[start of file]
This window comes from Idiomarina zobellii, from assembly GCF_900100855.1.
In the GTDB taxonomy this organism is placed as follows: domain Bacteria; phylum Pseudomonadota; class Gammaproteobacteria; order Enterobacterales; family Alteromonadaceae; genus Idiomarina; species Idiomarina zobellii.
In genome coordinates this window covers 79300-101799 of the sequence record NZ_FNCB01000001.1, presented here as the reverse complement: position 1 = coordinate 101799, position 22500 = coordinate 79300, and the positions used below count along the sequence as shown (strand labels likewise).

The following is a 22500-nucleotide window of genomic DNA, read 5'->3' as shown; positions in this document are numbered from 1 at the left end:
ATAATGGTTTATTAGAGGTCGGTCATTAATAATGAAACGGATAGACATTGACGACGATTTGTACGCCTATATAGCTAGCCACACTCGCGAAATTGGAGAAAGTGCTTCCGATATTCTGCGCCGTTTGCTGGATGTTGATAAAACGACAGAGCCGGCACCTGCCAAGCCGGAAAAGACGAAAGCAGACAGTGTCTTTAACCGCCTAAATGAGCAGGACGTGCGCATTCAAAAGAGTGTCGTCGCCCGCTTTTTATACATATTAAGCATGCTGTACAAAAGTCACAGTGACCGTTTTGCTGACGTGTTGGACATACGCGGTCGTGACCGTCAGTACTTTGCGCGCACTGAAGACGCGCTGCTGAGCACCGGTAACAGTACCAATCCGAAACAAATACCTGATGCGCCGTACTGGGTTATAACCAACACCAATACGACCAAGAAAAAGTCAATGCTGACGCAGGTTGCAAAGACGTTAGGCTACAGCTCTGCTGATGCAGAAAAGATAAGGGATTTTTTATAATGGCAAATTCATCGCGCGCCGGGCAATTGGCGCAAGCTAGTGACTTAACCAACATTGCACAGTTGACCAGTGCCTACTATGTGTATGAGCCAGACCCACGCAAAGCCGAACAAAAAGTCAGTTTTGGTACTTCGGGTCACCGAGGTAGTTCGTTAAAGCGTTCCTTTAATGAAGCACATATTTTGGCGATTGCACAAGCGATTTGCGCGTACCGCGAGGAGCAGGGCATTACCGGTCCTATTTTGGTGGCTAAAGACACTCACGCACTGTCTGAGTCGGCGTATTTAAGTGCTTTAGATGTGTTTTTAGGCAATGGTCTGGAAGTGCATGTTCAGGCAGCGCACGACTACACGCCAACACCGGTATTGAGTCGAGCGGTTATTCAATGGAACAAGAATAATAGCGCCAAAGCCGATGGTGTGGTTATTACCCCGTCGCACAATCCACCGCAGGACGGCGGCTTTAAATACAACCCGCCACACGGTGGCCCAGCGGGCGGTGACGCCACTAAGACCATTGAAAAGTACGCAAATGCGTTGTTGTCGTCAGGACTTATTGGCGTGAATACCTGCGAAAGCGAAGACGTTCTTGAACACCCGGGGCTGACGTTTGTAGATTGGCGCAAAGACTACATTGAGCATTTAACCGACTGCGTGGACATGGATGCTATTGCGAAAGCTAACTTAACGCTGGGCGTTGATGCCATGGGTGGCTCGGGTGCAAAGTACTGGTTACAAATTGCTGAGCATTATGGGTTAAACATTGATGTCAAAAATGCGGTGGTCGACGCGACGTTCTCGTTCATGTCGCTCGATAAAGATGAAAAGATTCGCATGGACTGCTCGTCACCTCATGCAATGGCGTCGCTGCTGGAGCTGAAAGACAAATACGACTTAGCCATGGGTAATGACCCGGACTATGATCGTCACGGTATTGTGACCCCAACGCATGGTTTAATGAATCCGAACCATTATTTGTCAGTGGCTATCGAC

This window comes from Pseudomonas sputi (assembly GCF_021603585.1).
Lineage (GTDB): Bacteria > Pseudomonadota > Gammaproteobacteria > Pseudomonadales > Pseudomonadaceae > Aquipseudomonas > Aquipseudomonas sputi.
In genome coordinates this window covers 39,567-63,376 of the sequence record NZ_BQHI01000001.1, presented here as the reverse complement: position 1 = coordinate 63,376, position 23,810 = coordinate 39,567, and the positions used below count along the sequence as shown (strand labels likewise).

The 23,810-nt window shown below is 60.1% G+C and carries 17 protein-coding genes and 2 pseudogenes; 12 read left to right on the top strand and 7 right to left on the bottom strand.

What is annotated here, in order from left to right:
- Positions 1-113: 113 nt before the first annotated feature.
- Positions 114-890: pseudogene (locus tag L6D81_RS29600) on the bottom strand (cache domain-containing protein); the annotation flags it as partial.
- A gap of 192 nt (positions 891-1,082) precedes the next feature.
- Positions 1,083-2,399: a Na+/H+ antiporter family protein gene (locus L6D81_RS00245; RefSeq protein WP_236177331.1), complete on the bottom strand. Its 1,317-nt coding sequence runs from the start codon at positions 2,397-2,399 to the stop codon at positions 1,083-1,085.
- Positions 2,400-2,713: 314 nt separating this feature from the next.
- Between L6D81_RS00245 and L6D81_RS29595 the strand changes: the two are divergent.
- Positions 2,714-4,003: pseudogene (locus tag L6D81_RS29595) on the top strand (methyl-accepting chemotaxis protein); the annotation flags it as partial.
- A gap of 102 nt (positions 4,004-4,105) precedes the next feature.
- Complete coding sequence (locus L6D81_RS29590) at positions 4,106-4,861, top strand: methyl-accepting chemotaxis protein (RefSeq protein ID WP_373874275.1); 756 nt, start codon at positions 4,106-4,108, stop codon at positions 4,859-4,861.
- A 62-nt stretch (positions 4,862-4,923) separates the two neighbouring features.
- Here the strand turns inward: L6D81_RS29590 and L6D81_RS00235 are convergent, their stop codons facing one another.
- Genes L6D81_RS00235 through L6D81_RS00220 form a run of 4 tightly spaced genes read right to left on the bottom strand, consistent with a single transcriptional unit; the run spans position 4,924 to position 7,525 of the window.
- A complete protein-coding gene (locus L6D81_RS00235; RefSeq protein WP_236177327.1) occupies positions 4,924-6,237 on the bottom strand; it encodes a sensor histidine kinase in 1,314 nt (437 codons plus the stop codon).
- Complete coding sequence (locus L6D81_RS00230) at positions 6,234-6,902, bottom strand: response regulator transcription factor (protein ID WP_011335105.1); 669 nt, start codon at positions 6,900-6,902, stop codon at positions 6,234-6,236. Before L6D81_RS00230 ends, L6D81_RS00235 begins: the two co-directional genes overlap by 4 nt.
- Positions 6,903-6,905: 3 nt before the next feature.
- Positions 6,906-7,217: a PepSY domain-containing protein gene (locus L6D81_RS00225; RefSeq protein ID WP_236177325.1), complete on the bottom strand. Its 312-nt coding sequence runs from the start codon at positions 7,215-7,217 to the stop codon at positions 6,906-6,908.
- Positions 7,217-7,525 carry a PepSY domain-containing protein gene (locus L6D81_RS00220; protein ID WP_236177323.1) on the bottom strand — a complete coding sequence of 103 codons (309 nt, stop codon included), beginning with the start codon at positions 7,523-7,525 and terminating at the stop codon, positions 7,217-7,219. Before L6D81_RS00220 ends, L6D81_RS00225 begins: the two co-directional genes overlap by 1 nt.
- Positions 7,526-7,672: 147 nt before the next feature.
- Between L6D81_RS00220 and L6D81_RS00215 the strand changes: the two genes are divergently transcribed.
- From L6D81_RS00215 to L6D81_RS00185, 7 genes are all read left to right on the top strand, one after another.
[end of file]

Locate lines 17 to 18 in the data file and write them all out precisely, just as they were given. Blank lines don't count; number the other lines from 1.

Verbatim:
- Positions 2,714-4,003: pseudogene (locus tag L6D81_RS29595) on the top strand (methyl-accepting chemotaxis protein); the annotation flags it as partial.
- A gap of 102 nt (positions 4,004-4,105) precedes the next feature.